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Sarah McIntyre is an American cartoonist living in London. Her strip Vern and Lettuce can be seen each week in the UK weekly comic The DFC. On 24 November, Sarah attended the event with Art Spiegelman in conversation with Posy Simmonds, and the following review appeared on her blog Jabberworks.

I love London so much. I imagine that in New York or LA, you’d have join long queues of fans at conventions to see your illustration, comics and animation heroes, but in London, you can have a nice chilled out conversation in the ICA bar or sit in a fairly small room to hear them speak.

Last night I arrived a bit early for the interview of Art Spiegelman by Posy Simmonds, and somehow nabbed Matt Groening while he was wandering around near the bar looking a bit lost. We were joined by his Argentinian painter friend Agustina Picasso, who’s having an exhibition (Mondongo at Maddox Arts). Matt can’t quite get her to admit if she’s related to Pablo or not. Then Stephen Betts and two more of Matt’s American friends arrived, Gilbert Shelton and Spain Rodriguez, who’s recently published a new comics volume about Ché Guevara. Matt Groening was very nice, although he’s doing a grumpy old man pose in the photo. Jim Medway gave him a copy of The DFC, and it was funny to see Matt looking at Vern and Lettuce. I thought I’d been a bit forward, but he came up at the end of the talk and slipped me his business card, which gave me a little tummy flutter.

I must confess, while I think Art Spiegelman’s work is amazing, I really went to see my comics hero, Posy Simmonds. I did a sketch of her in my notebook, but it was so rough that I went over it with a brush pen on my light box when I got home. Spiegelman thinks she’s pretty cool, too, and talked about her use of subtle facial expressions, body language, and how all her characters are so distinct from each other. Spiegelman compared her characters to those by the Hernandez brothers, I can’t tell their characters apart except for the bust size. Spiegelman and Simmonds hadn’t met before, although Spiegelman had earlier commissioned her to do a piece for Little Lit.

Highlights of the talk included Simmonds and Spiegelman singing a rousing rendition of Davy Crockett , hearing Simmonds’ very passable mimicry of an American accent, and a debate over the proper name for a downward spiral scribble (Is it a spurl or a squeen?) Spiegelman complimented Simmonds’ great drawing technique; You don’t mind going out and drawing f***ing trees! He discussed his theories about humour, saying it’s built on something disturbing, then you discover it won’t actually hurt you, then you feel a pleasant mastery over it. Both artists said they were hugely influenced by Mad Magazine; Simmonds got most of her early comics from the kids of GIs who lived on the nearby US Air Force base. Spiegelman showed early work published in his new book, Breakdown, the Portrait of the Artist as a Young… and the fascinating comics he made for the preface to put them in context. Actually, much more of the talk was about Spiegelman than Simmonds, so you will soon be able to read a more balanced account on Stephen Betts’ Comix Influx blog.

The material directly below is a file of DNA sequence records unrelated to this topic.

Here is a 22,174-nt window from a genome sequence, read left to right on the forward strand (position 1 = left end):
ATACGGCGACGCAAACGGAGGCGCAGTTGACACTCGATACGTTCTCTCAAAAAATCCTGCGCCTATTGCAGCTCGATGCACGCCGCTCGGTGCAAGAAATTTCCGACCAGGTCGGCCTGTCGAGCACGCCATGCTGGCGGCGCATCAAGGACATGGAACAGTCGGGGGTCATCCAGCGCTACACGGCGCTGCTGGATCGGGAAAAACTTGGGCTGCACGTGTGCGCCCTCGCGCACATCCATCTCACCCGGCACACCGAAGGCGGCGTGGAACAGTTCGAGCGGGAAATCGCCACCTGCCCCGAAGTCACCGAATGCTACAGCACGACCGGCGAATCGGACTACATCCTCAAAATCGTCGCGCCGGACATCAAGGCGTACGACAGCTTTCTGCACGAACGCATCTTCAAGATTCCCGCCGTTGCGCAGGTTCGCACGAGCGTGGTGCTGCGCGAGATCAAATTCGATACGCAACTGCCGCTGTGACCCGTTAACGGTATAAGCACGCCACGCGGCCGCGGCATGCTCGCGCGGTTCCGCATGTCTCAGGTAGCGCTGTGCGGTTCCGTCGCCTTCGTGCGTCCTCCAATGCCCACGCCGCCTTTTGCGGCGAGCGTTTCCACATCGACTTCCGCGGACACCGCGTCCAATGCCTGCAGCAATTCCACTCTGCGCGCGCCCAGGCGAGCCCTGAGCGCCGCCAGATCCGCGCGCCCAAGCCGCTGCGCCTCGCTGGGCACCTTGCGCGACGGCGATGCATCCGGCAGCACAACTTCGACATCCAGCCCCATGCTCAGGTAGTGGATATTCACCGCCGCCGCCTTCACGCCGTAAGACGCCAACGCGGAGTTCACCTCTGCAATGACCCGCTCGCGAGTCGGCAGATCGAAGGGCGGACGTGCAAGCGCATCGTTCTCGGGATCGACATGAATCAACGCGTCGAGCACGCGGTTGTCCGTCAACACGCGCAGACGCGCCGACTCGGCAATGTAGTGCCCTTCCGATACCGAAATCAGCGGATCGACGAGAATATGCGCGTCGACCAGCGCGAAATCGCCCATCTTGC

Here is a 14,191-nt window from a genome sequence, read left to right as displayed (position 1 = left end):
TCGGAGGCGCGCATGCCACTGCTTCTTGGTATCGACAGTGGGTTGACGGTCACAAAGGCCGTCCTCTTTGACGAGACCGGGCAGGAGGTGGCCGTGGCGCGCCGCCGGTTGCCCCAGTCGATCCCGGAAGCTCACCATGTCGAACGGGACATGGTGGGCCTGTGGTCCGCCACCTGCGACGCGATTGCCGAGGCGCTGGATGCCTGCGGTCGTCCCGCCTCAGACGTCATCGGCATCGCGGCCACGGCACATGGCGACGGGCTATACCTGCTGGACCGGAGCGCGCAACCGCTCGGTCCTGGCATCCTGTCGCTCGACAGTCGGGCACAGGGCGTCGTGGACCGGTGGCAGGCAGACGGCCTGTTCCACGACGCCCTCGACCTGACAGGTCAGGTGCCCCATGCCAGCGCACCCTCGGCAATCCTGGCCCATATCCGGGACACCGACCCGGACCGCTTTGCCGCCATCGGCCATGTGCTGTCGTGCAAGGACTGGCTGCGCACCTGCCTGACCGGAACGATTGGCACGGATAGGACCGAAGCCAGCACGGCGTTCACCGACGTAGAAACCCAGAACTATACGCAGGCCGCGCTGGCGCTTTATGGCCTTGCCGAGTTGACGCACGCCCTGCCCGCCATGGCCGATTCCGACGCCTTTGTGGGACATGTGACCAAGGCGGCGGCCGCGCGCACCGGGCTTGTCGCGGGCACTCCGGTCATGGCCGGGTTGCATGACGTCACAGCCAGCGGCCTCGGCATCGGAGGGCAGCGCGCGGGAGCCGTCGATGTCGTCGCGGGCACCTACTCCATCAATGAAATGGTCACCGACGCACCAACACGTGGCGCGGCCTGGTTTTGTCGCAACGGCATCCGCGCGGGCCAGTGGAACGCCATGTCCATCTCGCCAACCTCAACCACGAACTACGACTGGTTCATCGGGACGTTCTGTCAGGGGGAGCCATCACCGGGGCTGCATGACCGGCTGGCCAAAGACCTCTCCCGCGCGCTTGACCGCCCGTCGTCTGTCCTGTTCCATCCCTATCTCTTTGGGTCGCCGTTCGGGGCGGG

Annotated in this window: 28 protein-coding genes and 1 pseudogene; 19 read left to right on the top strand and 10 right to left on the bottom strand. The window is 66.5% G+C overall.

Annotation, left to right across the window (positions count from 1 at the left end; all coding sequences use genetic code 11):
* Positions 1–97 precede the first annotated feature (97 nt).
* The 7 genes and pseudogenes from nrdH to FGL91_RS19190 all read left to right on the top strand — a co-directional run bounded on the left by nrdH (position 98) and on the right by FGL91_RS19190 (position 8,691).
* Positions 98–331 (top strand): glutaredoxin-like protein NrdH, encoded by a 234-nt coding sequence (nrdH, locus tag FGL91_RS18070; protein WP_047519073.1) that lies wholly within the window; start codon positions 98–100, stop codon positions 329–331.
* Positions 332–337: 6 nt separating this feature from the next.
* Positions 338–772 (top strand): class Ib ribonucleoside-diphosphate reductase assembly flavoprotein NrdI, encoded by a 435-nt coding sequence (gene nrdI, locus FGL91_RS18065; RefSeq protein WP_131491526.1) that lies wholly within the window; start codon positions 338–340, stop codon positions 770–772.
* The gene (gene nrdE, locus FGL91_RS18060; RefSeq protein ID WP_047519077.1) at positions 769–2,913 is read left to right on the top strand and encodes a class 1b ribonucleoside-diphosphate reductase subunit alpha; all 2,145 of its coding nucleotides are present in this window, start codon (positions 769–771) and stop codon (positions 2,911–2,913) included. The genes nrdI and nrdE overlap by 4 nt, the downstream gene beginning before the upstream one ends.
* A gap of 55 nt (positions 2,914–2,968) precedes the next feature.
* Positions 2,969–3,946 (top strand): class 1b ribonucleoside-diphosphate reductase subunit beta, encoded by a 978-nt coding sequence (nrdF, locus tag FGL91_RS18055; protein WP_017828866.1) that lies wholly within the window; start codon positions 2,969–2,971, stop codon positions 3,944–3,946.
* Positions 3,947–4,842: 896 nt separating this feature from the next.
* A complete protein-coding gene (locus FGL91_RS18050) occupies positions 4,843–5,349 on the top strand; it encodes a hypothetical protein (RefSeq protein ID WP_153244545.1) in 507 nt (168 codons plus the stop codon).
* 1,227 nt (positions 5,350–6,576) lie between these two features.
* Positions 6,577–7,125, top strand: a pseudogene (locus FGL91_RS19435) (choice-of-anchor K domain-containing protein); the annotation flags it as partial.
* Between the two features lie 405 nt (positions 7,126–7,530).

Thank you, Paul Gravett, for another wonderful season of Comica!


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"5 Stars... a superb exhibition."
Time Out

"Comica... continues to heap cultural credibility onto this once maligned art form."
BBC Online

"...a fantastically wide selection of comics, to be touched, admired and purchased."
Toby Litt

"Comica features some of the most highly regarded figures currently working in the form..."
The Observer

"Britain's leading comic event..."
The Wall Street Journal

"I was about to fall off my chair from overstimulation."
Sarah McIntyre

"British preconceptions of graphic novels are changing as exhibitions such as Comica expose the challenging work out there."
Design Week

"...packed out..."
Tony Venezia

"...this was awesome."
FPI Blog

"Comica Comiket at the ICA was buzzing with invention and ideas."
The Guardian